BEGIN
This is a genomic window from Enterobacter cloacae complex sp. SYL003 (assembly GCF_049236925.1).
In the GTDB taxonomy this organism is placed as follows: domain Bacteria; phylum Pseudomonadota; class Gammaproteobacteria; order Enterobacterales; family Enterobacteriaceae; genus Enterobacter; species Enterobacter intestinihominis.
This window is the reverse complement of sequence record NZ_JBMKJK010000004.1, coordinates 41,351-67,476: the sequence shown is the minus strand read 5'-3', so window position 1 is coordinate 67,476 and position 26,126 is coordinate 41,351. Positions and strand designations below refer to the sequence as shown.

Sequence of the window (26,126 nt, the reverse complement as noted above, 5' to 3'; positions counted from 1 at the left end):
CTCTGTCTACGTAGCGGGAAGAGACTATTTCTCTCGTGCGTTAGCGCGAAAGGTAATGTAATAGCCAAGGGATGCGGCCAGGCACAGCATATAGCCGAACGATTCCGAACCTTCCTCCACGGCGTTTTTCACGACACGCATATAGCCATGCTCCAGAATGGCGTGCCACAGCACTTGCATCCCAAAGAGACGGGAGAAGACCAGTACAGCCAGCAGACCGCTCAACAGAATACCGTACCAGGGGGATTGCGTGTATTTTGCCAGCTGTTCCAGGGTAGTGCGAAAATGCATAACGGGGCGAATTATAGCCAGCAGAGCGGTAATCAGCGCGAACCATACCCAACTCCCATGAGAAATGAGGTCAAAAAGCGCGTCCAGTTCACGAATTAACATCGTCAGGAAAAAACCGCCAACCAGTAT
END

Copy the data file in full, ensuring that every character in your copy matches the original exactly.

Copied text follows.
This is a genomic window from Enterobacter cloacae complex sp. SYL003 (assembly GCF_049236925.1).
In the GTDB taxonomy this organism is placed as follows: domain Bacteria; phylum Pseudomonadota; class Gammaproteobacteria; order Enterobacterales; family Enterobacteriaceae; genus Enterobacter; species Enterobacter intestinihominis.
This window is the reverse complement of sequence record NZ_JBMKJK010000004.1, coordinates 41,351-67,476: the sequence shown is the minus strand read 5'-3', so window position 1 is coordinate 67,476 and position 26,126 is coordinate 41,351. Positions and strand designations below refer to the sequence as shown.

Sequence of the window (26,126 nt, the reverse complement as noted above, 5' to 3'; positions counted from 1 at the left end):
CTCTGTCTACGTAGCGGGAAGAGACTATTTCTCTCGTGCGTTAGCGCGAAAGGTAATGTAATAGCCAAGGGATGCGGCCAGGCACAGCATATAGCCGAACGATTCCGAACCTTCCTCCACGGCGTTTTTCACGACACGCATATAGCCATGCTCCAGAATGGCGTGCCACAGCACTTGCATCCCAAAGAGACGGGAGAAGACCAGTACAGCCAGCAGACCGCTCAACAGAATACCGTACCAGGGGGATTGCGTGTATTTTGCCAGCTGTTCCAGGGTAGTGCGAAAATGCATAACGGGGCGAATTATAGCCAGCAGAGCGGTAATCAGCGCGAACCATACCCAACTCCCATGAGAAATGAGGTCAAAAAGCGCGTCCAGTTCACGAATTAACATCGTCAGGAAAAAACCGCCAACCAGTAT